Do You Have Capacity? Points to Consider Before Outsourcing or Assigning In-House
When to outsource….when to keep a project in-house…that is the question.
When Toby Lucich started his company, he knew from the outset that he didn’t plan on doing the bookkeeping. That was one part of the business he expected to outsource. “It’s not that I couldn’t do it,” he said. “It’s just that I knew it wasn’t the best and highest use of my time. I knew it was something that someone else could more quickly and efficiently, without putting it off as I might be tempted to do. Most importantly, outsourcing bookkeeping would allow me to do what I do best – consulting – servicing and generating new clients.”
Having the capacity to do the work is something business managers, executives, and entrepreneurs often overestimate. Just because the ability to complete a project or task existsin-house doesn’t always mean that’s the best use of the team’s time and energy. Especially when the team member has unique skills that are regularly used to serve clients or advance the business. “I think sometimes we underestimate the emotional and mental energy consumed by tasks that aren’t our specialty. They tend to crowd front-of-mind work and operate as a distraction. Which no one needs,” Lucich added.
There are also times when your team may have the capacity, but they lack the competency. The task or project at hand requires a specific skillset or training that, in its absences, means it will take you or your team member much longer to do it. And there may be costly mistakes along the way while they try.
When you’re a new or growing business, there’s a temptation to do it all. But there are often issues of capacity and competency that must be realistically addressed first.
Time to value
Even when both competency and capacity exist, the concept of time to value should be recognized as well. You might like to putter around in PowerPoint and make beautiful presentations. You might have the time, and after a bit of trial and error, the ability. But someone who specializes in graphic design can probably do it a lot faster. So, if there’s an urgency to the matter, the time to value consideration points to outsourcing.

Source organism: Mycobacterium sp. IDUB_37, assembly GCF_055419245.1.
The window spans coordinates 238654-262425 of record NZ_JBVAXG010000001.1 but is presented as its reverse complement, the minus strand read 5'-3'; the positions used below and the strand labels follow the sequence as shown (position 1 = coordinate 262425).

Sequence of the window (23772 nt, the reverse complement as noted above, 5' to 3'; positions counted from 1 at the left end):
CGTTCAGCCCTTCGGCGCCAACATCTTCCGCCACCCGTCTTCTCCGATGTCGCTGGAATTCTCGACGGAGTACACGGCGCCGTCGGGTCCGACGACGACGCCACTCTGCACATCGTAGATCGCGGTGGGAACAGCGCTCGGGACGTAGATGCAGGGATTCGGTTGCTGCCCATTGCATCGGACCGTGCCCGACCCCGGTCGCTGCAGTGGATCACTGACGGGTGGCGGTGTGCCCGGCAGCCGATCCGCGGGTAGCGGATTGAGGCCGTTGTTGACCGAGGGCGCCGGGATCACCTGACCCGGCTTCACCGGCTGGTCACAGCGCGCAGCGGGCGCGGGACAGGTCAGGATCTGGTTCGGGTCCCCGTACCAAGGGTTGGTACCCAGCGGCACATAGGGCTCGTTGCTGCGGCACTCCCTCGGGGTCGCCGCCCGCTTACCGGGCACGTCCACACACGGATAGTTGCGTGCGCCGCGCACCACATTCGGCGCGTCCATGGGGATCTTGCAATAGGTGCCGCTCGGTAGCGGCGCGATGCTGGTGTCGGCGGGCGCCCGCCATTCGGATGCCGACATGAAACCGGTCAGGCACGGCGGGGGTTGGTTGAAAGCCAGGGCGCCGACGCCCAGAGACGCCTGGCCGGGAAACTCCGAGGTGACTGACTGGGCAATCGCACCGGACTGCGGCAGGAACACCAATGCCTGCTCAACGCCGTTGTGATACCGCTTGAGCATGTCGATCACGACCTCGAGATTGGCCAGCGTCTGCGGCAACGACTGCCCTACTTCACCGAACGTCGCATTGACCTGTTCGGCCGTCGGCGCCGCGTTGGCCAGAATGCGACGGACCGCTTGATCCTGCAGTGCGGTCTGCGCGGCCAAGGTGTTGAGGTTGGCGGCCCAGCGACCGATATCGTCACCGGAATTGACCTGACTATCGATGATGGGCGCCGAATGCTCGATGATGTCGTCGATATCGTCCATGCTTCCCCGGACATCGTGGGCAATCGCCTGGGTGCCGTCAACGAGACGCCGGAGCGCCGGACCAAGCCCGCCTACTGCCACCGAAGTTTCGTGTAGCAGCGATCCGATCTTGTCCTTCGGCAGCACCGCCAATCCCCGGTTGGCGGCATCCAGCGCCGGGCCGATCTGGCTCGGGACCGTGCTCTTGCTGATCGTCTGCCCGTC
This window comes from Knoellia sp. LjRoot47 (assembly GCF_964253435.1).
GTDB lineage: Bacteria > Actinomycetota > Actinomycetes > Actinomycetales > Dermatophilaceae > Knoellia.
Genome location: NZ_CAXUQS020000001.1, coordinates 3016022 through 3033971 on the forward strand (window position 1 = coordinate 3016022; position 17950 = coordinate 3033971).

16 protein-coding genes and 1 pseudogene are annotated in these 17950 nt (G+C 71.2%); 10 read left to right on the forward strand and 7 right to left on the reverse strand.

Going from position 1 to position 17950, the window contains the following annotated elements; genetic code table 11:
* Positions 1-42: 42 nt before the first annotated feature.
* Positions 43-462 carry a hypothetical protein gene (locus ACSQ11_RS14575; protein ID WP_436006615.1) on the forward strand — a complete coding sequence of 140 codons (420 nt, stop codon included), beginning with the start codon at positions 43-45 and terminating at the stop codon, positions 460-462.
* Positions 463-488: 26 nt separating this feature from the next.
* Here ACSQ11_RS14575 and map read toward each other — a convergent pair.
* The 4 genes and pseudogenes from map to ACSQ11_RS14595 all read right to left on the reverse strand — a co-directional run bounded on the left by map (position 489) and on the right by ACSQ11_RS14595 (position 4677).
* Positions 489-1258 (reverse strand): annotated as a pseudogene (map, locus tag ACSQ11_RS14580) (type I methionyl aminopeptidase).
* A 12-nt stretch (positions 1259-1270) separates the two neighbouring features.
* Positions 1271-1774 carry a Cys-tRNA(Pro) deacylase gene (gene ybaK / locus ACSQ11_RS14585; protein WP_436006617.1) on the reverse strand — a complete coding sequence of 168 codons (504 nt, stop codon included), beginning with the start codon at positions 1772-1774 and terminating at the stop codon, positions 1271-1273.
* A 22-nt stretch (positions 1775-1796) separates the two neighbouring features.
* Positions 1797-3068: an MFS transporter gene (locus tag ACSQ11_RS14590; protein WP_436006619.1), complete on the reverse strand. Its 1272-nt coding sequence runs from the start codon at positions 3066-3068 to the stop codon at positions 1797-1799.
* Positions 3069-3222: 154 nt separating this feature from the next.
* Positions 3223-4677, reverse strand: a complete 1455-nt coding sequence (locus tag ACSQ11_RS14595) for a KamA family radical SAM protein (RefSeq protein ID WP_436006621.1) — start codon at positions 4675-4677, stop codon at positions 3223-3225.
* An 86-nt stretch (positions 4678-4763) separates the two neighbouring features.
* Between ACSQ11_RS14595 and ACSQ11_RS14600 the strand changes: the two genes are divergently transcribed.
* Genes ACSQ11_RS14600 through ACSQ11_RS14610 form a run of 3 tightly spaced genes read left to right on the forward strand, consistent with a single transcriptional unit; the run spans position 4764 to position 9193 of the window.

For the entrepreneur, you may ask yourself: Where does it make sense to enlist the experts?
How do you know when to outsource something? Consider these three criteria:
1) Are you procrastinating on this task? If I’m putting it off, it maybe be a sign that I don’t have the resources, skill proficiency, or knowledge to do it well.
2) Do you dread starting this task? If you view the task with dread rather than excitement, this signals that you don’t really enjoy doing it. While not every part of our work is going to excite and thrill us, some level of satisfaction should be to bring pride of ownership to the work. If it’s not you, there’s likely someone else who really enjoys this sort of thing. Lucich’s bookkeeper loves making sense of his receipts and P&L sheets.
3) Are you good at this task? If the answer is “yes,” maybe it’s time to reexamine priorities and shuffle some work so you can outsource something else and free up the time to take on the task. If the answer is “no,” then it’s likely time to look for an expert. There are times when it’s better to pay someone to do what they’re good at so that you can focus on what you’re best at. The same is true of your team members. It makes sense to pay for a freelancer or contractor when you might otherwise have your team spending inordinate amounts of time learning a new skill to tackle the same objective.
Perceived Downsides to Outsourcing
Cost. It’s easy to assume that you will pay a premium when you outsource to an expert on a given project. After all, contractors or consultants are entities with their own overhead to cover, and that cost is built into the hourly rate you’ll be paying.
But if that expert finishes the job in half the time your in-house staff (or you) could do it, you will likely find that the better value is the expert. Even at the higher rate.
Control. When you hand off a project to someone else, there’s often a fear that you’ve relinquished control.
But with a predetermined agreement about scope, budget, and timeline, coupled with clear and consistent communication, you can be assured of reaching your objectives and maintaining quality. Plus, there are often unexpected advantages that come with the fresh energy and eyes for a project that someone outside your organization likely has. They may introduce new ideas and expertise you’d not previously considered or been aware of.
When it’s all said and done, the value added by brining outside team members to the project often more than compensates for any downside. If you have a project to manage or a communications strategy to execute or develop, we’re here to help.